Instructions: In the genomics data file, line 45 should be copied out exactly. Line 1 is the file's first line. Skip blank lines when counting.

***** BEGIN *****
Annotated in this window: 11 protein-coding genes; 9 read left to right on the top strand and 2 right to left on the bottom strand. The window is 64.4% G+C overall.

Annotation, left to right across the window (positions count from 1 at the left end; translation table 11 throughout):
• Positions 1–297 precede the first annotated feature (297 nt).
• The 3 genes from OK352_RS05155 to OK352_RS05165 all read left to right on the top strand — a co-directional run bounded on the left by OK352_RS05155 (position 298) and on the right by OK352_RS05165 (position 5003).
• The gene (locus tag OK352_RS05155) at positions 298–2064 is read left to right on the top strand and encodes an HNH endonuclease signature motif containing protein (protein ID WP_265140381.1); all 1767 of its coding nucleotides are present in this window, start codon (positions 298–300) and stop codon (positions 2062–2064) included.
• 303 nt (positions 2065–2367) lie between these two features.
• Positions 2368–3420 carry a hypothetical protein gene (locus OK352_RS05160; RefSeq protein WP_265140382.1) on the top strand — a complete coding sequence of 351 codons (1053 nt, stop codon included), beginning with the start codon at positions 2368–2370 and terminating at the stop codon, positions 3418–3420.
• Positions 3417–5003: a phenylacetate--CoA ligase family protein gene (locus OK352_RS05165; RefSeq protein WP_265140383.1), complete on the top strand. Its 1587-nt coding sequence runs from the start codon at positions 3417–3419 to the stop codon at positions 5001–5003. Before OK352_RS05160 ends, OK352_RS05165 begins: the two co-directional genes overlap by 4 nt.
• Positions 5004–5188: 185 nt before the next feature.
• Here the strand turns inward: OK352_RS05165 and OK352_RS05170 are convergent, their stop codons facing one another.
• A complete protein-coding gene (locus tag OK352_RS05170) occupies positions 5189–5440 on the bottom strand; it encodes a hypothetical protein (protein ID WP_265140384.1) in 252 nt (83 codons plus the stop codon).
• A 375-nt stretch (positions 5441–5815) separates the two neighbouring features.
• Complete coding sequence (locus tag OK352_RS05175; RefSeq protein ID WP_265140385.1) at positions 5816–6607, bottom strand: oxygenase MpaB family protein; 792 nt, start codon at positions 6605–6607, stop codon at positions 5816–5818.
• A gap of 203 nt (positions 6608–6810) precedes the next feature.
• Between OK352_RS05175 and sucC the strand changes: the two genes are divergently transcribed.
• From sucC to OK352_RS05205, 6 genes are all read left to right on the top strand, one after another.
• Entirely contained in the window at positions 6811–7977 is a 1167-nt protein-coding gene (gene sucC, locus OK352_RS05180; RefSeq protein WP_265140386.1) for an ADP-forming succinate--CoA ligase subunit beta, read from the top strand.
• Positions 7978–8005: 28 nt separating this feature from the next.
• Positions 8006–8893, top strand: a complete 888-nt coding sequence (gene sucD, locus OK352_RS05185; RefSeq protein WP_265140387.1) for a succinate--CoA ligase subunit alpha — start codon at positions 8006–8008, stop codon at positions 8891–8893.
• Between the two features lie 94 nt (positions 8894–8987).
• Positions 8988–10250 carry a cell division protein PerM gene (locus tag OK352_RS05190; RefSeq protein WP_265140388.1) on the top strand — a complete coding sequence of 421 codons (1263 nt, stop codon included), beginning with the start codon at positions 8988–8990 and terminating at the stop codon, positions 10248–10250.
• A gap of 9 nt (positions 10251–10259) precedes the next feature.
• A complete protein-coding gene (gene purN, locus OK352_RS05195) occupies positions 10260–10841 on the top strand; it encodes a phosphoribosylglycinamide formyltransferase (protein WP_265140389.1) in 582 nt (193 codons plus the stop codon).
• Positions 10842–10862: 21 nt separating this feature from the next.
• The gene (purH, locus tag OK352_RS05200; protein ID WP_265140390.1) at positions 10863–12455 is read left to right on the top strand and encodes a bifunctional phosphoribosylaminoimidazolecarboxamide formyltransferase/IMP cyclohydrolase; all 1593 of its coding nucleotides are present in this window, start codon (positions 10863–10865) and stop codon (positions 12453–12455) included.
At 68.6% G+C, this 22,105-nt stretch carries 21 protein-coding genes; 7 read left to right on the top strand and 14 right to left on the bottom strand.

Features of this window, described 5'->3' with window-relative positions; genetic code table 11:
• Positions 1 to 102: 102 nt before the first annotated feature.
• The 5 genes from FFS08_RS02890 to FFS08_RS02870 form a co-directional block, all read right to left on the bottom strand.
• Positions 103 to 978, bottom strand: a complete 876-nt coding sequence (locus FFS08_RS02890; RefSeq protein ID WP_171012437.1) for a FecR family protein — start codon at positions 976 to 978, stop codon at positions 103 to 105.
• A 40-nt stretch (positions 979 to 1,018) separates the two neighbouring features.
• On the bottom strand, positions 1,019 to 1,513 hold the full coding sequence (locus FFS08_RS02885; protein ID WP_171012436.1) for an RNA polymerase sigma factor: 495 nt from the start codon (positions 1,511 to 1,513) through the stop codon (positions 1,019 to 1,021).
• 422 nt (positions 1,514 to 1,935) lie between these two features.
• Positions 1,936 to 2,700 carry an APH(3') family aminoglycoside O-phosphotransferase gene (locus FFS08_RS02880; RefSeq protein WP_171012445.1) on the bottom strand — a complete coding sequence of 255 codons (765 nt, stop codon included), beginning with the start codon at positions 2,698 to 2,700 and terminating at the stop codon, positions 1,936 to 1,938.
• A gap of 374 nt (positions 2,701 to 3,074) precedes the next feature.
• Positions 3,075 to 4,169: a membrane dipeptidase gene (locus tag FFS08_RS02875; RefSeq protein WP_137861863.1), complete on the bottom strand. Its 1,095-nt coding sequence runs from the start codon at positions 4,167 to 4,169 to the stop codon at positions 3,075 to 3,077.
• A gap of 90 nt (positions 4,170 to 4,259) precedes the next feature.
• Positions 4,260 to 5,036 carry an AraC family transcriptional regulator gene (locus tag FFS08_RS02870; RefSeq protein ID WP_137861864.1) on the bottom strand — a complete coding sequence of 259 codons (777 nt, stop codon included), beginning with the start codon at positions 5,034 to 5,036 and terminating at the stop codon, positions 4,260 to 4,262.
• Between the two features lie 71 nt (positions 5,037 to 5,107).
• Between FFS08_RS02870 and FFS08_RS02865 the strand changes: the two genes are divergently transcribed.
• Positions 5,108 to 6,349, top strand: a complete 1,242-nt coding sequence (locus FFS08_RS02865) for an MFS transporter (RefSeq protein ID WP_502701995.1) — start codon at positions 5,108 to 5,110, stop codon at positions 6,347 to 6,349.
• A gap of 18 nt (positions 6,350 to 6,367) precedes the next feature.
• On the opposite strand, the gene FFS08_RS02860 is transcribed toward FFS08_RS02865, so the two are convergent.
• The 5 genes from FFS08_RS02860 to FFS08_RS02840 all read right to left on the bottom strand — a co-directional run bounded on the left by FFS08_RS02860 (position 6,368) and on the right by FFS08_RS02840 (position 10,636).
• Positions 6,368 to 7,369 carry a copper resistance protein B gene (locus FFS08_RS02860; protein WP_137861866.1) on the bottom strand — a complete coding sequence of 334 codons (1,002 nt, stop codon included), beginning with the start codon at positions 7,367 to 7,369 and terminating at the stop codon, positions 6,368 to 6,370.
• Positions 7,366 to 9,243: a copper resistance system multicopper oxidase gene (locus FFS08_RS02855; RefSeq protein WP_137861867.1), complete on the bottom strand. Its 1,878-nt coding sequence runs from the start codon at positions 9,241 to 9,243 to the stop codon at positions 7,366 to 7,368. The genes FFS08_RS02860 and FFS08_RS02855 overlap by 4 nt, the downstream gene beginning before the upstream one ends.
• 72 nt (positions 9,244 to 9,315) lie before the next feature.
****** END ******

• Positions 6,368 to 7,369 carry a copper resistance protein B gene (locus FFS08_RS02860; protein WP_137861866.1) on the bottom strand — a complete coding sequence of 334 codons (1,002 nt, stop codon included), beginning with the start codon at positions 7,367 to 7,369 and terminating at the stop codon, positions 6,368 to 6,370.